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La Junta Electronic Scoring Site [ESS]

The La Junta Electronic Scoring Site [ESS] is located four miles north of LaJunta, Colorado at the LaJunta airport, just off Highway 194. LaJunta is 60 miles east of Pueblo, Colorado on US Highway 50

Air Combat Command converted the La Junta Tactics and Training Range Site to a contractor operation. This cost-saving measure resulted in a decrease of 66 full-time military and one civilian manpower authorizations. AHNTECH, Inc performs Electronic Combat (EC), Radar Bomb Scoring (RBS) and other training missions primarily for Air Combat Command Aircrews from around the country. This mission is accomplished through Operations and Maintenance (O&M) of the site's assigned threat simulators and related facilities and equipment. Support Base include Dyess AFB, Texas and Peterson AFB, Colorado. Primary Customers are B-1Bs from Dyess, Ellsworth and Mountain Home AFBs; B-52Hs from Barksdale AFB, RC-135s from Offutt AFB; and C-130s from Kirtland AFB.

The La Junta Airport is about 5 miles North of the City itself, in the Airport Industrial Park. The overall location is about halfway between Lamar and Pueblo, Colorado. The small town of Cheraw with it's man-made irrigation lake is easily seen from the air four miles North of the airport.

This airport was created in World War II as a training base for B-25 pilots. At the peak of it's service, approximately 100 aircraft were in use. In addition to training American pilots, a large group of Chinese pilots also trained here. The large military complex was shut down after the war ended, in 1946, and the airport was turned over to civilian control. Many of the long barracks buildings became houses and garages in La Junta. The former base hospital was moved to it's present location and is now the FBO building. A flight service station operated here for many years, but that, too, was shut down in the late 1980's and Denver took over those duties.

The La Junta Municipal Airport and FAA weather Station are located on the northern rim of the industrial park. The air facility includes two runways and 77 acres of tarmac. Numerous private and charter planes utilize the well maintained facility year-round. La Junta Municipal Airport is the largest airport in southeastern Colorado accepting general aviation aircraft with a maximum wheel load of 20,000 pounds. The main runway, east-west, is 6,851 feet long while the crosswind runway is 5,800 feet long. The main runway has pilot controlled lighting on Unicorn 123.0, PAPI's and REIL's. A non-directional beacon guidance system for non-precision approaches makes it possible to land at La Junta in conditions of low ceiling and low visibility.

La Junta Raceway, a creative conversion of a WWII airstrip, attracts enthusiasts from throughout the nation for regional and national races of the Sports Car Club of America. The rodeo grounds host the Kids Rodeo, an immensely popular local event.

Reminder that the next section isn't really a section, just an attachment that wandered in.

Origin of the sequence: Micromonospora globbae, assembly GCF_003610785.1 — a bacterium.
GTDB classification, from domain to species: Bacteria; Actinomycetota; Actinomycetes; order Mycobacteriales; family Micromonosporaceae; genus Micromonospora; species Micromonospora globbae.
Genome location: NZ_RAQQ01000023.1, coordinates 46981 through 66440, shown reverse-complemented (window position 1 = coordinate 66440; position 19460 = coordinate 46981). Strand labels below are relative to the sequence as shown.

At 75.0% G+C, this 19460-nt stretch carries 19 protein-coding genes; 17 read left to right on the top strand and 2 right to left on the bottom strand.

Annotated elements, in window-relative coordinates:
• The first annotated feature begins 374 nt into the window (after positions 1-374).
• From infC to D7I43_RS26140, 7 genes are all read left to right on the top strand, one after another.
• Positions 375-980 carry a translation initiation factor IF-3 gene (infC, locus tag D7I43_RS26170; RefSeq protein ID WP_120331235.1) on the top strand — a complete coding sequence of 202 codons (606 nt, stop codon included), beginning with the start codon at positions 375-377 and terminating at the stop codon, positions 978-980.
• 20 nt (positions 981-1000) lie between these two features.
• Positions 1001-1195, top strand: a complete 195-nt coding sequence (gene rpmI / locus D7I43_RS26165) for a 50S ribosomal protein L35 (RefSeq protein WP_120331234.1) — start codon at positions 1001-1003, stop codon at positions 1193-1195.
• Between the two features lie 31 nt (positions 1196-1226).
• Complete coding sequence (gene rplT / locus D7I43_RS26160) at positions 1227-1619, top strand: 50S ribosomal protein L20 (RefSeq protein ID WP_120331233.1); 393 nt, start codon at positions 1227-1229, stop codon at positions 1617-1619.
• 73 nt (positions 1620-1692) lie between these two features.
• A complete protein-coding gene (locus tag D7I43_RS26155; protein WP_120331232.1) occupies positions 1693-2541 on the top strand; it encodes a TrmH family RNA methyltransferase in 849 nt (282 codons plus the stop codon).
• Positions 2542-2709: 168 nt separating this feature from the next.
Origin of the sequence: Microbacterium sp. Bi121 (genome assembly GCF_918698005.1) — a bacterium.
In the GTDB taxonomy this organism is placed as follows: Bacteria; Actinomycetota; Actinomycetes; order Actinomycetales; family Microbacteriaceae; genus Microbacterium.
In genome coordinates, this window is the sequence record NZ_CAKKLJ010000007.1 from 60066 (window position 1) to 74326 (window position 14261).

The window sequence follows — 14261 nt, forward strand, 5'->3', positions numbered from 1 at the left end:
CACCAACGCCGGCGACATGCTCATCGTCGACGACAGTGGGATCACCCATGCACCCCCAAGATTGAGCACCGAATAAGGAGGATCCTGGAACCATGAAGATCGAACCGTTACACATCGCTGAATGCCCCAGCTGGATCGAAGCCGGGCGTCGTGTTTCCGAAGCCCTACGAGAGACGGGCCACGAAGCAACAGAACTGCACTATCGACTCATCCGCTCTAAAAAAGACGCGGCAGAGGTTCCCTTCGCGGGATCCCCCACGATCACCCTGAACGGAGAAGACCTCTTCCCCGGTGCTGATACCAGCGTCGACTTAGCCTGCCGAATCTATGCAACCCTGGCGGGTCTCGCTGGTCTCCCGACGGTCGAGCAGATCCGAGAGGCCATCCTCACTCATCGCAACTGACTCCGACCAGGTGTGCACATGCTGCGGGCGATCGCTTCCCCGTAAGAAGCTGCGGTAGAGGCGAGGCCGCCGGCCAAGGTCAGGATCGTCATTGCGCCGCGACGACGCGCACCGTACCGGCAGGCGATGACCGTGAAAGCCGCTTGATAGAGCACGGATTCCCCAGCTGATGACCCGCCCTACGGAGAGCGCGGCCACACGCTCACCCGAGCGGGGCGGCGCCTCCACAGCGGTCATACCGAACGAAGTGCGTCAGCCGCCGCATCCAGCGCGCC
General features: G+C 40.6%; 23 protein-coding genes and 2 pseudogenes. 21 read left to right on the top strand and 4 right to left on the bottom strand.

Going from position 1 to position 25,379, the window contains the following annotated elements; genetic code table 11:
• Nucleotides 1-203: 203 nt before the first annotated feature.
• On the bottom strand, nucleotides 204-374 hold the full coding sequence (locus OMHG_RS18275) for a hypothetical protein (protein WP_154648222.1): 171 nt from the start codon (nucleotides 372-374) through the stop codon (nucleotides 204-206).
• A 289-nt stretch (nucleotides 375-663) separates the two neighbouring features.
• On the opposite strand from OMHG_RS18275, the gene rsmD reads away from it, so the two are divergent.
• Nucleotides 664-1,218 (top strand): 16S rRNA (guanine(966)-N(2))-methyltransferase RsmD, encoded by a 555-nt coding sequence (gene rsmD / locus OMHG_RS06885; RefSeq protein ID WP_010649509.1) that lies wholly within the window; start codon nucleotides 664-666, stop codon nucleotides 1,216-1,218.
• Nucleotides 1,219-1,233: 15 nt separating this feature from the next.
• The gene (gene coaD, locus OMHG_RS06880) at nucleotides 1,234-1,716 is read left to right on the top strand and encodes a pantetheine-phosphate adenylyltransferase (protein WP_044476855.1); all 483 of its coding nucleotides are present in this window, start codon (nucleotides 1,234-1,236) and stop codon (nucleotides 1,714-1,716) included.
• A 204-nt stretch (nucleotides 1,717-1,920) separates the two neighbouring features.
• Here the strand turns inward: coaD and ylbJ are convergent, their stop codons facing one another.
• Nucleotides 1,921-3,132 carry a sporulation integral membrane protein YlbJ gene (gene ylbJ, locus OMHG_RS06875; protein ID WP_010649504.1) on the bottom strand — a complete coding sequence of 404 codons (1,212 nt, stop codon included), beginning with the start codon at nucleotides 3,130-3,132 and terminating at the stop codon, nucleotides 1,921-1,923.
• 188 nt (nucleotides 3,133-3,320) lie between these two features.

A master-planned industrial park, owned by the City, is located four miles north of La Junta. The 3,500 acre park boasts a unique blend of industrial, recreational and transportation enterprises. The Industrial park also has air and highway access. The park also offers a variety of recreational resources. The centerpiece of the park is a challenging nine-hole golf course with the "toughest roughs in the world" according to Golf Traveler Magazine.

The former Pueblo Air-to-Ground Gunnery Range is located approximately 25 miles southwest of La Junta, Colorado in Otero County. The site consisted of 23,006.48 acres. The site is gently rolling grassland and is used for cattle grazing. The surrounding area is also used for grazing. There is a high potential for ground disturbing activities on the entire site in the form of well drilling and pipeline construction to provide water for cattle.

The gunnery range was one of a series of ranges used by Pueblo Army Air Base and Army Air Forces stations, such as the nearby La Junta Army Air Field. Other ranges included Pueblo PBR #1 and Pueblo PBR #2. Primarily, the gunnery range provided a location for the bomber crews from B-17, B-24, B-25, and B-29 bombers to practice air-to-ground gunnery using .50 caliber machine guns. Construction of the gunnery range began in 1942. In 1943, bomber training groups went through a three phase training program. The third phase emphasized long distance missions, tactical problems, intense precision bombing practice from all altitudes and high altitude gunnery. Because the training program specified firing from every gun position on nearly all daylight flights, the air-to-ground gunnery targets received very intensive use. By May 30, 1943, the Second Air Force planned to use its air-to-ground gunnery ranges for minimum altitude training, also known as skip-bombing training.

In March 1944, in the second phase of training for bombardiers in the Combat Crew Training School at Pueblo Army Air Base, bomber crews devoted their training to bombing, gunnery, formation navigation, crew coordination, and completing most of the AAF requirements for combat crew training. Bomber crews made bombing runs on a flight pattern using PB-7 as a target. Target PB-7 is located in the southern part of the gunnery range. Beginning July 1, 1944, Headquarters Second Air Force assigned temporary joint use of the gunnery Range to Walker AAF, Pratt AAF, Great Bend AAF, and Smoky Hill AAF, all in Kansas. At the end of July 1945, Headquarters Second Air Force assigned the use and maintenance of the gunnery range exclusively to La Junta AAF. On November 6, 1945, Headquarters Second Air Force notified the Commanding Officer of Pueblo AAB that all ranges assigned to Pueblo were no longer required for training purposes and could be declared surplus to the needs of the command.

 



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